K-State dance offers many performance opportunities including faculty concerts, student concerts, and community outreach and regional touring opportunities.
K-State Dance presents two faculty concerts each academic year, WinterDance in the fall and SpringDance in the spring, in radically different performance venues, offering dancers at K-State a well-rounded performance experience.
Held in Mark A. Chapman Theatre (Formerly Nichols Theatre), a "thrust" theatre in Nichols Hall, WinterDance offers and intimate setting with audience on three sides of the stage. Typically held the first weekend in December, WinterDance runs Thursday through Saturday.
Performed on a proscenium stage at McCain Auditorium, our local road house. Typically presented the first weekend in April, SpringDance has Friday and Saturday evening performances.
Dance Student Spotlight
An informal concert for all K-State student choreographers. There is no audition for this concert, only an application. Student Spotlight may include new student choreography, works in progress, experimental works, and works which did not get shown on a faculty concert. Submissions may include works choreographed in the style of Ballet, Jazz, Modern, Tap, Hip-Hop, and other traditional world dance forms. Choreographers setting more than one dance should use a separate application for each piece. Choreographers and dancers must be K-State students.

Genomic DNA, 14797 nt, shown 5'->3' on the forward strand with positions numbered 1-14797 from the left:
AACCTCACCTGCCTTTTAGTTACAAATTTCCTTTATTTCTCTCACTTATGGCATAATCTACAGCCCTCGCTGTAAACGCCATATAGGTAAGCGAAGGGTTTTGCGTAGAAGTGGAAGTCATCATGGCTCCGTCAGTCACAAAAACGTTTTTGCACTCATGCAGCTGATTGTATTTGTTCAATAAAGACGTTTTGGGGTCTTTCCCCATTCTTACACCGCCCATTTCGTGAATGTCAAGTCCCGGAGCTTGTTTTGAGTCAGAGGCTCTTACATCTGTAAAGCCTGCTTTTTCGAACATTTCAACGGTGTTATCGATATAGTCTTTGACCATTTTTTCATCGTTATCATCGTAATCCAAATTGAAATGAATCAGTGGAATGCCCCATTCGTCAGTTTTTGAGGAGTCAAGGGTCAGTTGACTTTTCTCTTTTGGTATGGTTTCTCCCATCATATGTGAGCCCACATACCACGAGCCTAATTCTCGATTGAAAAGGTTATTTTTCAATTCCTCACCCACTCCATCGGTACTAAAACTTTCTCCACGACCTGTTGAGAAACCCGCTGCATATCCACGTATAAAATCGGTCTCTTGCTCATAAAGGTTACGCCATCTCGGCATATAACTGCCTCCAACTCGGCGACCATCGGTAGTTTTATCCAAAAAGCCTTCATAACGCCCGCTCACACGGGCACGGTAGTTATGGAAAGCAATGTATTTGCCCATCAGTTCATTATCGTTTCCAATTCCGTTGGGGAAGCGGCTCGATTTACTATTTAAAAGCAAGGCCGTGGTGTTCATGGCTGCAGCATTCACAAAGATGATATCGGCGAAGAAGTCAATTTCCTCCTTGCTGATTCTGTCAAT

Performed in Mark A. Chapman Theatre and the Purple Masque. Students may choose to produce a senior concert as one option to fulfill the Senior Project requirements for dance minors.
Run-out Performances/Community Outreach
K-State Dance is committed to sharing dance with the community and often does run out performances in the community and surrounding areas with the K-State Dance Ensemble, Tap Ensemble, and African Dance Troupe.
Off Campus Performances/Festivals
K-State Dance is committed to traveling to festivals off campus such as the regional festivals of the American College Dance Festival (ACDFA) and the Kansas Dance Festival.